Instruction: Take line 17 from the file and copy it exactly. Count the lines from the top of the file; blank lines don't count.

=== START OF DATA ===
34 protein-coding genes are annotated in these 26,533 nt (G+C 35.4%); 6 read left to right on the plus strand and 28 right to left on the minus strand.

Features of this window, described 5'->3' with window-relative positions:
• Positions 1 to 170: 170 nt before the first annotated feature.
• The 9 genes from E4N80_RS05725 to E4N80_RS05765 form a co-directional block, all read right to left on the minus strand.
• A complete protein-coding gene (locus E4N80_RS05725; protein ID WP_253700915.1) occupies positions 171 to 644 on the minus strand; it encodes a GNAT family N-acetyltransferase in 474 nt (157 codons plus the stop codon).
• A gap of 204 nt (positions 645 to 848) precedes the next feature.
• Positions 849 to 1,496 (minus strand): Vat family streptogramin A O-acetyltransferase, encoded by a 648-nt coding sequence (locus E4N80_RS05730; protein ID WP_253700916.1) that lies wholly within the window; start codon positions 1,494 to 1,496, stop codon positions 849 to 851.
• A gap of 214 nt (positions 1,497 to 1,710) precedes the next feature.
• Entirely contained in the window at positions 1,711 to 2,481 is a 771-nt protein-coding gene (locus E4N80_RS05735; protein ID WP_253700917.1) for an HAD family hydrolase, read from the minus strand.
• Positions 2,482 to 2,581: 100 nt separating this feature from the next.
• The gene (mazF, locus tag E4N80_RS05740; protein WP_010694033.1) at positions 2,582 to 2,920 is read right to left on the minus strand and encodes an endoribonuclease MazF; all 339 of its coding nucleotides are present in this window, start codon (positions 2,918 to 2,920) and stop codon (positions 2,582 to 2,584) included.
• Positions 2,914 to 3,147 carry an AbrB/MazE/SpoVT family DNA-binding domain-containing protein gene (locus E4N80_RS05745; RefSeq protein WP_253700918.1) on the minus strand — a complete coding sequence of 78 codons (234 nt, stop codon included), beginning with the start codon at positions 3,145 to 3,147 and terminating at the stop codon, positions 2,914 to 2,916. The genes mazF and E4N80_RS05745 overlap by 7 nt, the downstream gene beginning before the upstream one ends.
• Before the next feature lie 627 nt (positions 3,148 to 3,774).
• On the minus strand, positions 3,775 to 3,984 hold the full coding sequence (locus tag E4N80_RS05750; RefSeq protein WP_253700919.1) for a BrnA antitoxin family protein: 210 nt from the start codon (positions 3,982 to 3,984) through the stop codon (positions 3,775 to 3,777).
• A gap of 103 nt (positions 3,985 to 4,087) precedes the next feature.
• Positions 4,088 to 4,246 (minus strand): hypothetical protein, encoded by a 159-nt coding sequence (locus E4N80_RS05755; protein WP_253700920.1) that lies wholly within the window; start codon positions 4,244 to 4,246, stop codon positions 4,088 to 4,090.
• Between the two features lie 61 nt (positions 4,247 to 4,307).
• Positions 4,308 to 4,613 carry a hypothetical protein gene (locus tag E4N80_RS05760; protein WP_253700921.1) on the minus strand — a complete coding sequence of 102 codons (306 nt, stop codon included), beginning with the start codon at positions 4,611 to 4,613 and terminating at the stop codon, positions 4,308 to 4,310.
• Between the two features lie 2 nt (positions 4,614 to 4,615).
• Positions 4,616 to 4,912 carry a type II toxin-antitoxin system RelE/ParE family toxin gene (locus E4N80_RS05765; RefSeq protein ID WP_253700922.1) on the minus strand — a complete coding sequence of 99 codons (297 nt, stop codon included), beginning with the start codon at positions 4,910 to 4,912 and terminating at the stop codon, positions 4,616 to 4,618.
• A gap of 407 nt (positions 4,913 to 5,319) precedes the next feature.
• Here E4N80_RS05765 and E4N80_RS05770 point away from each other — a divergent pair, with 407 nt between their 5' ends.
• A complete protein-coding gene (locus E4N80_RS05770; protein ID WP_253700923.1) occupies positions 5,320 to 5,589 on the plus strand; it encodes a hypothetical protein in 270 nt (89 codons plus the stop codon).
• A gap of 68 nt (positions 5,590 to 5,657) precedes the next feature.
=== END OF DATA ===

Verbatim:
• Between the two features lie 61 nt (positions 4,247 to 4,307).